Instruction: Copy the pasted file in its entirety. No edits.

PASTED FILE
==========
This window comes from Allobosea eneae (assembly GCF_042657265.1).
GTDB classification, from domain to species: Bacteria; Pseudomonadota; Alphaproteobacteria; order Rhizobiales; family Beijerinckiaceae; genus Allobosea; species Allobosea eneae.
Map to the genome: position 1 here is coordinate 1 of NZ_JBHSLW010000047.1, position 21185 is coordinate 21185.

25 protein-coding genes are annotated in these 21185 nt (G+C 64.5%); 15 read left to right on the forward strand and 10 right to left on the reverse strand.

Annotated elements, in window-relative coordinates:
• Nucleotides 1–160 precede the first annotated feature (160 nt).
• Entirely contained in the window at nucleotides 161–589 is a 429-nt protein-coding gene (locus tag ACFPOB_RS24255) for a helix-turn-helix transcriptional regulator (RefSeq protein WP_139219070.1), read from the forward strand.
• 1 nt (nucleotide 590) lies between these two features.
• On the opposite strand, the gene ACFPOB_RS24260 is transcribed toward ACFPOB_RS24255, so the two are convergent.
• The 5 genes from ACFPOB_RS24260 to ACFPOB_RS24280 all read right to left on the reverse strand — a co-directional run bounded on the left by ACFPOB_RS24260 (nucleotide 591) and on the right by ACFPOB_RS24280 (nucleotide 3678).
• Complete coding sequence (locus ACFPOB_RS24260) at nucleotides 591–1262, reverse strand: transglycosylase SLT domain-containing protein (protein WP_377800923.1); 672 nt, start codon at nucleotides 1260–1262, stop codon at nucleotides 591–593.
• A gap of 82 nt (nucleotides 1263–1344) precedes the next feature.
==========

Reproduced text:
This window comes from Allobosea eneae (assembly GCF_042657265.1).
GTDB classification, from domain to species: Bacteria; Pseudomonadota; Alphaproteobacteria; order Rhizobiales; family Beijerinckiaceae; genus Allobosea; species Allobosea eneae.
Map to the genome: position 1 here is coordinate 1 of NZ_JBHSLW010000047.1, position 21185 is coordinate 21185.

25 protein-coding genes are annotated in these 21185 nt (G+C 64.5%); 15 read left to right on the forward strand and 10 right to left on the reverse strand.

Annotated elements, in window-relative coordinates:
• Nucleotides 1–160 precede the first annotated feature (160 nt).
• Entirely contained in the window at nucleotides 161–589 is a 429-nt protein-coding gene (locus tag ACFPOB_RS24255) for a helix-turn-helix transcriptional regulator (RefSeq protein WP_139219070.1), read from the forward strand.
• 1 nt (nucleotide 590) lies between these two features.
• On the opposite strand, the gene ACFPOB_RS24260 is transcribed toward ACFPOB_RS24255, so the two are convergent.
• The 5 genes from ACFPOB_RS24260 to ACFPOB_RS24280 all read right to left on the reverse strand — a co-directional run bounded on the left by ACFPOB_RS24260 (nucleotide 591) and on the right by ACFPOB_RS24280 (nucleotide 3678).
• Complete coding sequence (locus ACFPOB_RS24260) at nucleotides 591–1262, reverse strand: transglycosylase SLT domain-containing protein (protein WP_377800923.1); 672 nt, start codon at nucleotides 1260–1262, stop codon at nucleotides 591–593.
• A gap of 82 nt (nucleotides 1263–1344) precedes the next feature.